The new .biz domain is proving highly popular with European companies, according to initial reports from Neulevel, the registry operator for the top level domain (TLD) name.
More than 35 per cent of .biz registrations are from Europe and close to nine per cent are from the UK. Germany has the highest number of European registrations with 12 per cent of the total.
"Nearly 85 per cent of .com registrations are in the US, but interest in .biz is global," said Jennie-Marie Idler, senior manager for Europe at Neulevel. "Europe has traditionally been most interested in individual country codes but .biz is being widely accepted by companies as a global identity."
Small and medium sized businesses are jumping at the chance to register .biz while enterprises are making speculative applications to protect trademarks.
"Initial applications were primarily businesses protecting their names, although we don't expect to see this in the long term. These companies have already promoted their names under existing TLDs so they don't want to promote them again," said Idler.
The case is different for small companies. "New, small and medium sized companies are registering .biz names. Previously these companies had not had the chance to get a name that reflects their business and have had to settle for their third or fourth choice. The .biz TLD gives them the opportunity to get the best names," she explained.
So far there have been 600,000 registrations for the .biz name which went live in November, but allocation has been stalled by legal action in the US.
Half of the initial 2.4 million applications were for just 39,000 names. These included generic names such as loans.biz and mortgages.biz, plus brand names like cadbury.biz.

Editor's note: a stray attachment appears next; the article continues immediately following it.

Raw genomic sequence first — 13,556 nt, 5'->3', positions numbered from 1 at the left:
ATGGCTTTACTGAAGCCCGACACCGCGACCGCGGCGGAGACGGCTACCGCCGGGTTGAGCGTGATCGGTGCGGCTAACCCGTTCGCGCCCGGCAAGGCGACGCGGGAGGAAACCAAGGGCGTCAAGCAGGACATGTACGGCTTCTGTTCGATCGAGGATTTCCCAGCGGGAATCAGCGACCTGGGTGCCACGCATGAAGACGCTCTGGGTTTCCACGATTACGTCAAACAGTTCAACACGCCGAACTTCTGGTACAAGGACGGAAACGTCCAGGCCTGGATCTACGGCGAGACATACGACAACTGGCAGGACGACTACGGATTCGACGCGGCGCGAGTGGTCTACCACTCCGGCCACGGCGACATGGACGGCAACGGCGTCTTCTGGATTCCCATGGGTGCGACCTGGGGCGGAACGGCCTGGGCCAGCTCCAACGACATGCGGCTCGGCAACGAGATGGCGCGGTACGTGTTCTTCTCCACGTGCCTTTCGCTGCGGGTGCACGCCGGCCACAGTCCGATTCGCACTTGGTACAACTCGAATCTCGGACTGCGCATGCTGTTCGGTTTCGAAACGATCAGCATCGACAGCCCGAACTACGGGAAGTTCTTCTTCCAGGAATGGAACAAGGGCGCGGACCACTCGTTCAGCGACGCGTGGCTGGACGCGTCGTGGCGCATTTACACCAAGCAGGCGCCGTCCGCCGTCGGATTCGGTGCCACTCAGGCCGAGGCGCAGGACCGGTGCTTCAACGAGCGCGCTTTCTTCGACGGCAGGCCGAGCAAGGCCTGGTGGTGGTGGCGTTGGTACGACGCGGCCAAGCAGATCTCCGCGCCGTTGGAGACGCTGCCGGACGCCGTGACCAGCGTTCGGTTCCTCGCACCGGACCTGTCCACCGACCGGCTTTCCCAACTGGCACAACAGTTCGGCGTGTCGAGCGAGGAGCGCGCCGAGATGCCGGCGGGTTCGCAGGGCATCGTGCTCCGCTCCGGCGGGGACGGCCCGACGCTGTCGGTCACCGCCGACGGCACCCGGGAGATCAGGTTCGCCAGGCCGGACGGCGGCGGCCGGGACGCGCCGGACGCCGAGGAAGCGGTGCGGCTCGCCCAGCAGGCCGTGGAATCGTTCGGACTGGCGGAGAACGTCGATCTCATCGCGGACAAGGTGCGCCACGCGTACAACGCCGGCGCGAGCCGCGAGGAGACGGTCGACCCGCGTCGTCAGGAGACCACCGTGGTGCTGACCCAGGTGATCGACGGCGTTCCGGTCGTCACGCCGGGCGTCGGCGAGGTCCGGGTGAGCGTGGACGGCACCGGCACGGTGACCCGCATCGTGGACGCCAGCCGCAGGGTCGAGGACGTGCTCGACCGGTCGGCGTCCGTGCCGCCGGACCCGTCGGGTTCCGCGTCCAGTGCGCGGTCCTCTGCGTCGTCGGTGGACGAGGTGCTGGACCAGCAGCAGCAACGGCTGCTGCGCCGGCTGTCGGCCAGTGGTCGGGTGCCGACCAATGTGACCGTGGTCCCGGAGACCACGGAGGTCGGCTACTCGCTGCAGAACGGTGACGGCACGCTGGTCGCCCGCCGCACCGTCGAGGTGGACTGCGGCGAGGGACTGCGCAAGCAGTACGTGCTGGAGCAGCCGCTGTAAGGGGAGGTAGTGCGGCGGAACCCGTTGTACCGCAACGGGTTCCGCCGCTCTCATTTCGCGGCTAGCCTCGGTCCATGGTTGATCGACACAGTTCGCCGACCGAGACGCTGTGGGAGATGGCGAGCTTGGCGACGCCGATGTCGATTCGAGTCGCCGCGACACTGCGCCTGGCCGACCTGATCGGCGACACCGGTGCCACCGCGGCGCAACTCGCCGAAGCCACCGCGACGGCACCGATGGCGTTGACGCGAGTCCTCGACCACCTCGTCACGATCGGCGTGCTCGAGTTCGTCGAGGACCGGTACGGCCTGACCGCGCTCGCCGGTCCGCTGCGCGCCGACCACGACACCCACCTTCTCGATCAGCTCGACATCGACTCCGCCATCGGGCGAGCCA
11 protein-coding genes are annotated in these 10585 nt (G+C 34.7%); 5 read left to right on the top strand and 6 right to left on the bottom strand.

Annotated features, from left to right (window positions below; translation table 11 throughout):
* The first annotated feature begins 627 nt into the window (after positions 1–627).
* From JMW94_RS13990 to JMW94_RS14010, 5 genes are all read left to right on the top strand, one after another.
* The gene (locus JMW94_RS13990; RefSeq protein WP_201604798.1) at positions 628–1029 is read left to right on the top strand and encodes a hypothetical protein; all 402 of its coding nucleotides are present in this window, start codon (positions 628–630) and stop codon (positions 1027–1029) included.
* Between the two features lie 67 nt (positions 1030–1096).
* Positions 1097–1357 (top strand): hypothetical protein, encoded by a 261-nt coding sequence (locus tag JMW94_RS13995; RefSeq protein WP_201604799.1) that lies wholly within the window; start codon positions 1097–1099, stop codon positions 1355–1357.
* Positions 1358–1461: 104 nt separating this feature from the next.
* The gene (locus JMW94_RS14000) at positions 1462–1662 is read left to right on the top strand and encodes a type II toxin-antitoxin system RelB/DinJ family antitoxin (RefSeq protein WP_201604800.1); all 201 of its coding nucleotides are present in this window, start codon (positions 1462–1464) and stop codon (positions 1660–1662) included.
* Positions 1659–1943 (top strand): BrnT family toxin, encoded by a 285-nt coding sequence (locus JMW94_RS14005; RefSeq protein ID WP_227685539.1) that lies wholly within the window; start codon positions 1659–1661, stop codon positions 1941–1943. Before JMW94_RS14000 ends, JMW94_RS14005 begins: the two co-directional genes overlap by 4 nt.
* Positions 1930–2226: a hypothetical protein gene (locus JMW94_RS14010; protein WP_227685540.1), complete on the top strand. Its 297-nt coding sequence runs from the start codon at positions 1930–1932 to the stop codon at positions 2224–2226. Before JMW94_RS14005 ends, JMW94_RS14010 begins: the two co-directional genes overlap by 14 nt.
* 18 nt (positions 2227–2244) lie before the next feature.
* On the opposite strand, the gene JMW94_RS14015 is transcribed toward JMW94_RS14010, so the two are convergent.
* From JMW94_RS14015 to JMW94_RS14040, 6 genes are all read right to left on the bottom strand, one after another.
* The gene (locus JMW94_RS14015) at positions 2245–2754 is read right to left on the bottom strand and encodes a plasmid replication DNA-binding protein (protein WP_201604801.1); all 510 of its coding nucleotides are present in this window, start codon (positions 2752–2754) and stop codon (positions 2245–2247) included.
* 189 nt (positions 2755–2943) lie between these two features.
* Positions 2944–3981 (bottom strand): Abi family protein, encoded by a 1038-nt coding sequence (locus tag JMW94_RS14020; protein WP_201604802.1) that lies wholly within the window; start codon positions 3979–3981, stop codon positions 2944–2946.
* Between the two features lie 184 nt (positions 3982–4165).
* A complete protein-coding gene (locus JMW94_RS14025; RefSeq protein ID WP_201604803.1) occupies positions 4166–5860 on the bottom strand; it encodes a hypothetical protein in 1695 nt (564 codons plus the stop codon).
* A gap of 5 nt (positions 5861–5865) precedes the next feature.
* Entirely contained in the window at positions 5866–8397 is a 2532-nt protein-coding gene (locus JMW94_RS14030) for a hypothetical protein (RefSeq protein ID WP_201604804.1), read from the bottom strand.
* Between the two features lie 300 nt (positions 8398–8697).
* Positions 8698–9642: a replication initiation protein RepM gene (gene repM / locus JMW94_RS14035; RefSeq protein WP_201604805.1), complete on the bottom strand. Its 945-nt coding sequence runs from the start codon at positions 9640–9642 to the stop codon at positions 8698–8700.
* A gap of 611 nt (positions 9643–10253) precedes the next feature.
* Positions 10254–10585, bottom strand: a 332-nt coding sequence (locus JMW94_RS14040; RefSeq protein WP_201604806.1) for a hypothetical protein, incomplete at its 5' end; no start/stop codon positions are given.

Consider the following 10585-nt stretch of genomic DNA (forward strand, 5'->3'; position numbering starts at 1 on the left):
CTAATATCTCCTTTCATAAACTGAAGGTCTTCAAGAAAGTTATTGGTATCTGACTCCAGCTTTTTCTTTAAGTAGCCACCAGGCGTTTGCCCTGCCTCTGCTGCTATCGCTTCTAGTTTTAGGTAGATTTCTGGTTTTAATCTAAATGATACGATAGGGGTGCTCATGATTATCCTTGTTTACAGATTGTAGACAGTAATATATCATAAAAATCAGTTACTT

NeuLevel has had to cancel applications for duplicate domain names made under the original process in response to a California lawsuit which described the application process for .biz as an illegal lottery.
Companies now have until 4 March to reapply for any of those 39,000 names through any one of the six .biz registrars in the UK or through a .biz reseller.
The names will be allocated using a round robin system similar to that used for the allocation of .info domains.
"We believe our original allocation process was fair but, because it would take months or years to win a lawsuit, we have changed the allocation process for the 39,000 names," said Idler.
UK registrars authorised by Neulevel to sell the domains are Internetters, Virtual Internet, NetNames, BB Online and EasySpace.
Internetters will this week put full information on its site to help companies confused about how to apply for reissued names.
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